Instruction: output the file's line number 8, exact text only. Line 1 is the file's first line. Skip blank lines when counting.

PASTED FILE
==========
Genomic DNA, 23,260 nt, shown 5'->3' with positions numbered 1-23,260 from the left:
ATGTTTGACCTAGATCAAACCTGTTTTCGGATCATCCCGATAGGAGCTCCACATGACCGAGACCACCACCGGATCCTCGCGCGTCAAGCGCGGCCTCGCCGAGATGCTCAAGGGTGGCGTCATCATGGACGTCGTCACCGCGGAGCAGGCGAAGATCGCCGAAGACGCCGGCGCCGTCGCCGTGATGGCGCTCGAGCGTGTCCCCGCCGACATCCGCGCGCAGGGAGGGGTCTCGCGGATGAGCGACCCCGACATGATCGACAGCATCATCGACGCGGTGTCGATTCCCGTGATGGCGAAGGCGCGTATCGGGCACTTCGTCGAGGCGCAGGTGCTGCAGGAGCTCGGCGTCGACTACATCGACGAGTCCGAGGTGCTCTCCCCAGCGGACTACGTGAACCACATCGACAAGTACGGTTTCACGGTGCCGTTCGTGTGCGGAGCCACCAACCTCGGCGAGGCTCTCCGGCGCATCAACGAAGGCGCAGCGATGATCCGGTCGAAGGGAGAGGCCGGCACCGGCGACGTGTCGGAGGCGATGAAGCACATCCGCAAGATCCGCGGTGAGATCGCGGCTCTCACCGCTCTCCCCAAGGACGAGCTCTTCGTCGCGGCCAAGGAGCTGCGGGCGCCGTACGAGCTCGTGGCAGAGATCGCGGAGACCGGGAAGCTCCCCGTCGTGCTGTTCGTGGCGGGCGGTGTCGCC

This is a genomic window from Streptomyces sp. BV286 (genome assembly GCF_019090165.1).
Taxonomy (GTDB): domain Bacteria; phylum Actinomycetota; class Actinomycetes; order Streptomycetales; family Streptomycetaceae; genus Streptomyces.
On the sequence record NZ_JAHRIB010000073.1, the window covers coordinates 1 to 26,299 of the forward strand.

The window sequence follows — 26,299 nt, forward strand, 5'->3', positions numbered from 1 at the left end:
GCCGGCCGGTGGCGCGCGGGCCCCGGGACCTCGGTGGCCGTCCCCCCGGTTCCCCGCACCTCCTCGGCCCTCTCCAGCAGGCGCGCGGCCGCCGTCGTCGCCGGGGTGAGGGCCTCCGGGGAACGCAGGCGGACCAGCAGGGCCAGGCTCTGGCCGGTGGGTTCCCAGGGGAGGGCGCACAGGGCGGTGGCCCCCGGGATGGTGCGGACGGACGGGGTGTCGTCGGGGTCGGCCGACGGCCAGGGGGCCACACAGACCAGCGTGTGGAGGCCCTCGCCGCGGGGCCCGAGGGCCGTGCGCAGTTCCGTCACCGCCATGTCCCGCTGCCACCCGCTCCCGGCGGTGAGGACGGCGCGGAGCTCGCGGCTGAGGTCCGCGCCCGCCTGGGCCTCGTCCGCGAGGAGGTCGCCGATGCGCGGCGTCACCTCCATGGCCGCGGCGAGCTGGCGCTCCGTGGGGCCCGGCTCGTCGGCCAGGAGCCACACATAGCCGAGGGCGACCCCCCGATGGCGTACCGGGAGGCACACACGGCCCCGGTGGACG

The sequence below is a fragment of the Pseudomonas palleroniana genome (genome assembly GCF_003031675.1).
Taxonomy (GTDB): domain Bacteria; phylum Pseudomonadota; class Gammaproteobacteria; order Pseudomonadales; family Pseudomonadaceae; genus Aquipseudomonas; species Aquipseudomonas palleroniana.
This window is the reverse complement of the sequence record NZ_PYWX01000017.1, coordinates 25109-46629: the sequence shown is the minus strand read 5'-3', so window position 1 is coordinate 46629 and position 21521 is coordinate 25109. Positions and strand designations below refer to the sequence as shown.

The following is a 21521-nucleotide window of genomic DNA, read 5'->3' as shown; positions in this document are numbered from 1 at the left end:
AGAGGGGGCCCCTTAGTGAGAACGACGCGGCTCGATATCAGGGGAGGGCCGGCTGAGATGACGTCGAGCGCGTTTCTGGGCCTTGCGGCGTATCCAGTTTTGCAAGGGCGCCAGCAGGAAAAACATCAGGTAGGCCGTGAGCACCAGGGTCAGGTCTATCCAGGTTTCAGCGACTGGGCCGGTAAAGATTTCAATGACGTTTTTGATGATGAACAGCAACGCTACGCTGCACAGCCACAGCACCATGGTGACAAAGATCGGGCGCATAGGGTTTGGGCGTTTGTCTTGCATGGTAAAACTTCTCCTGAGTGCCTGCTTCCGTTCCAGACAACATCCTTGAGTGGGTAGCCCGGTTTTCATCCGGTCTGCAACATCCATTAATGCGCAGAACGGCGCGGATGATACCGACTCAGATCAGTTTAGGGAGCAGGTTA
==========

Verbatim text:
The sequence below is a fragment of the Pseudomonas palleroniana genome (genome assembly GCF_003031675.1).